“I’ll just wait and see…”
Ladies, gentlemen, and all others reading these words, let me introduce you to one of the worst phrases in the dating and relationships world. Chances are fairly high that you’ve met before, but maybe you haven’t yet identified the sheer fuckedupedness of the phrase. Let’s try and change that.
John and Kate met online. They had a pretty good first date, both saying they’d like to see the other again. Kate tells herself she’ll wait and see how long it takes John to ask her out again, believing that will give her some kind of indication of how much he likes her. John, on the other hand, waits for Kate to organise their second date because he organised the first one.
Or how about Libby and Mike: dating for a few months when Mike’s birthday rolls around. Mike comes from a big family where all kinds of fuss is made about someone on their birthday. He doesn’t tell Libby, but he expects her to organise something special to mark the day. A day of surprises, including time with his friends and family, is his ideal. He waits and sees what she comes up with, feeling hurt when Libby’s carefully chosen gift doesn’t come close to what he was hoping for.
There are more examples where those came from, but the year’s almost over and it’s time to move on. Waiting and seeing in relationships (or potential relationships) is the 2017 equivalent of smoking to promote good health. It’s not particularly clever.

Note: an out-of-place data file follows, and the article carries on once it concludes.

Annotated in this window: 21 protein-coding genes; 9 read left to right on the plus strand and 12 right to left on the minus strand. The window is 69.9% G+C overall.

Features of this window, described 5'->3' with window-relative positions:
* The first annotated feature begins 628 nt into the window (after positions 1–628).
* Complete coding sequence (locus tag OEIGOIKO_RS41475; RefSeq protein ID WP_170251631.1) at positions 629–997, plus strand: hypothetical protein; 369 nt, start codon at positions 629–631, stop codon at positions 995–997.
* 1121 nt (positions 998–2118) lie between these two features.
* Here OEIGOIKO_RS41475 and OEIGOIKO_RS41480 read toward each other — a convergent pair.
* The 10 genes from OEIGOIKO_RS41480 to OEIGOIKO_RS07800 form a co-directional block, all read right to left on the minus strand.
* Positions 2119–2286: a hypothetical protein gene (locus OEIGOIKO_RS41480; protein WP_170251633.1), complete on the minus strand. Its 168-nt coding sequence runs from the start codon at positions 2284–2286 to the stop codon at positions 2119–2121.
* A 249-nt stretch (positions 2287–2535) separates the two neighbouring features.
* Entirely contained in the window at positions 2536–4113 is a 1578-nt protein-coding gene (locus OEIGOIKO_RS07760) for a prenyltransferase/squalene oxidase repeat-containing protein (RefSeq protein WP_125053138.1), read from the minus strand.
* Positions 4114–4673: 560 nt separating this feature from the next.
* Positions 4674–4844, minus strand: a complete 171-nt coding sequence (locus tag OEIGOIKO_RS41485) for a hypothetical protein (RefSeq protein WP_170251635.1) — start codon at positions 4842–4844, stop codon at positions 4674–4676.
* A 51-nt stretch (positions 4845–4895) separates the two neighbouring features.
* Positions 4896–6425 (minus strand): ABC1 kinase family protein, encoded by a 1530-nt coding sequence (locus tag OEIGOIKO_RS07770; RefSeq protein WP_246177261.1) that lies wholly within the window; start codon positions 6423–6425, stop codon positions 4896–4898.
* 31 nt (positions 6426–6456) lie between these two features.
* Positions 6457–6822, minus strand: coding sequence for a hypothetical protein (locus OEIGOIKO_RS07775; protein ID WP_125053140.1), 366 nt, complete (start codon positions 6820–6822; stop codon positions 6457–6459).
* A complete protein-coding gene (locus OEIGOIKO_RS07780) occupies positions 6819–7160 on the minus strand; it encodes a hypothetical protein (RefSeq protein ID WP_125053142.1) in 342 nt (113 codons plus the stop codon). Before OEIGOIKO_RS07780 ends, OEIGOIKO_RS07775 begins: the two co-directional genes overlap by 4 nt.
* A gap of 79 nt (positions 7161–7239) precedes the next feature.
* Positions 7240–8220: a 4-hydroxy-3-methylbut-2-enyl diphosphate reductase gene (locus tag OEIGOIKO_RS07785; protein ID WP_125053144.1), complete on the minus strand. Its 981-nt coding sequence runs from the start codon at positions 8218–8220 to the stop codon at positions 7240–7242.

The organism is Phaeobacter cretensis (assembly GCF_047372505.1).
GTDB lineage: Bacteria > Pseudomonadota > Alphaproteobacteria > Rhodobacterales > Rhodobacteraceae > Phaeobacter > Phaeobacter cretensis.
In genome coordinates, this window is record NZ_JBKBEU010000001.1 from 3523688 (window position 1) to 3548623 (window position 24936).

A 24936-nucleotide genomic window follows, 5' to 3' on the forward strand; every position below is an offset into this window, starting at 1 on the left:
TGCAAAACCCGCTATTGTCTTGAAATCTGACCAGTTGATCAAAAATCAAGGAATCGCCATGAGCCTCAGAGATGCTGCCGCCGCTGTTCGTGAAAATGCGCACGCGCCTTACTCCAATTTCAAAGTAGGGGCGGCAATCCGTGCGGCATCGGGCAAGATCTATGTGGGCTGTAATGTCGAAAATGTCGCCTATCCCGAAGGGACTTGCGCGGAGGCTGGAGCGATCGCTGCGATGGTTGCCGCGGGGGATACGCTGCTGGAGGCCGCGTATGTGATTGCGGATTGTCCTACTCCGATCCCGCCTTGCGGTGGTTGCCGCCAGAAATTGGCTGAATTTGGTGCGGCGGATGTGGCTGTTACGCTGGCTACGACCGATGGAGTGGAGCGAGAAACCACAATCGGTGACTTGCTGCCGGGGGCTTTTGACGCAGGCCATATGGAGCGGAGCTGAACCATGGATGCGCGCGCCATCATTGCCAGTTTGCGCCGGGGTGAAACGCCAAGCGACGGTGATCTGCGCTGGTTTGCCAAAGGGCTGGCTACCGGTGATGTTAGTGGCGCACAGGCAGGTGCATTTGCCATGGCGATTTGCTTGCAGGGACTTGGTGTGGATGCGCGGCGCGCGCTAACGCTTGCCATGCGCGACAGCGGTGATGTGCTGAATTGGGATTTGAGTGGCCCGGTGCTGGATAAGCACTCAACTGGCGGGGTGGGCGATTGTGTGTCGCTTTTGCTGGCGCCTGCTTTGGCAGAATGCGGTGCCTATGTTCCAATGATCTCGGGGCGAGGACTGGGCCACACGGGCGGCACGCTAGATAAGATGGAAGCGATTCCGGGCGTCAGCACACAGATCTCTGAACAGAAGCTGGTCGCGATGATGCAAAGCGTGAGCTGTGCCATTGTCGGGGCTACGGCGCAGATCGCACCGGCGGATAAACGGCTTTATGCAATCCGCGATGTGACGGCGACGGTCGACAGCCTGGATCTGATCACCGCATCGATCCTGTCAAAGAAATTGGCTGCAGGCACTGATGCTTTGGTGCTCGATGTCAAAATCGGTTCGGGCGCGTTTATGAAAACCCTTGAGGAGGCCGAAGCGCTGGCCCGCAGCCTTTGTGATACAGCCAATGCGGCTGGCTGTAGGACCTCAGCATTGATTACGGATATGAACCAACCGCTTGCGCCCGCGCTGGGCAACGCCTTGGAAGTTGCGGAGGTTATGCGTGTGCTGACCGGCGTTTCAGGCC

Here’s what I propose:
Move past the passive aggressive waiting and seeing that seems to be permeating the dating and relationships world, and get down with actual, genuine communication. If you want something – or if you don’t want something – articulate it. “I like you. This date has been fun. When would suit you for a second date?” is a fuckload better than waiting for someone else to contact you to organise a date that you really want.
It’s not about giving someone else the masterplan for how to get into your heart or your bed. It’s about realising that your time is precious. “Uhm, actually, I think we’d be better as friends” can hurt to hear, but it takes a lot less time and heartache than waiting for someone else to make a move that you desperately hope they will make.
Stop waiting. Love isn’t a game. You either gel with someone, or you don’t. Be honest about who you are and what you want or need, and let yourself discover if the person / people you are dating are capable of providing what will nourish you.
Let’s leave waiting and seeing in the past, where it belongs.